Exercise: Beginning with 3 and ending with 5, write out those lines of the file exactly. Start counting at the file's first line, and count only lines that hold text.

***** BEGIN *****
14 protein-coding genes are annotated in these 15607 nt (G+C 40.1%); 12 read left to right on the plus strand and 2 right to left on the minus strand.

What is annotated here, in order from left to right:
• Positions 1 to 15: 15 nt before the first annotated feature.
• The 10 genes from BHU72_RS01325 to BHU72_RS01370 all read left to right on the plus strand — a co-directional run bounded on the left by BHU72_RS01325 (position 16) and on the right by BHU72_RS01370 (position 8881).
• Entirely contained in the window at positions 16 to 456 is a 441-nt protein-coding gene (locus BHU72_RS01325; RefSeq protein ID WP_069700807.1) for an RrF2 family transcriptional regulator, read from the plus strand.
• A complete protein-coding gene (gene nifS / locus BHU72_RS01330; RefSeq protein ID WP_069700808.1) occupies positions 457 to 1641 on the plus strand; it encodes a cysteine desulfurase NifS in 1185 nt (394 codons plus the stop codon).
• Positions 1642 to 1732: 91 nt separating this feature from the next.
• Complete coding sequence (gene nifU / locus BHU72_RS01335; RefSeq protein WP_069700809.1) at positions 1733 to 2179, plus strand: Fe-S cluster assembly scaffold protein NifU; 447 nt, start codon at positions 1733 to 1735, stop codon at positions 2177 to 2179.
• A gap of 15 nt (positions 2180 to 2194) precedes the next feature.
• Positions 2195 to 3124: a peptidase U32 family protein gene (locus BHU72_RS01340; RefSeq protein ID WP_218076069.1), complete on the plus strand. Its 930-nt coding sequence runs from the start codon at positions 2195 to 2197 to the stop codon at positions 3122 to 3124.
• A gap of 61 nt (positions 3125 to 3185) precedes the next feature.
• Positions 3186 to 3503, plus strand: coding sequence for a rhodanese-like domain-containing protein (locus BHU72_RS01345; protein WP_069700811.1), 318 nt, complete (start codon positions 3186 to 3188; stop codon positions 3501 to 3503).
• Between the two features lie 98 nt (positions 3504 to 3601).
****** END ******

• Positions 1 to 15: 15 nt before the first annotated feature.
• The 10 genes from BHU72_RS01325 to BHU72_RS01370 all read left to right on the plus strand — a co-directional run bounded on the left by BHU72_RS01325 (position 16) and on the right by BHU72_RS01370 (position 8881).
• Entirely contained in the window at positions 16 to 456 is a 441-nt protein-coding gene (locus BHU72_RS01325; RefSeq protein ID WP_069700807.1) for an RrF2 family transcriptional regulator, read from the plus strand.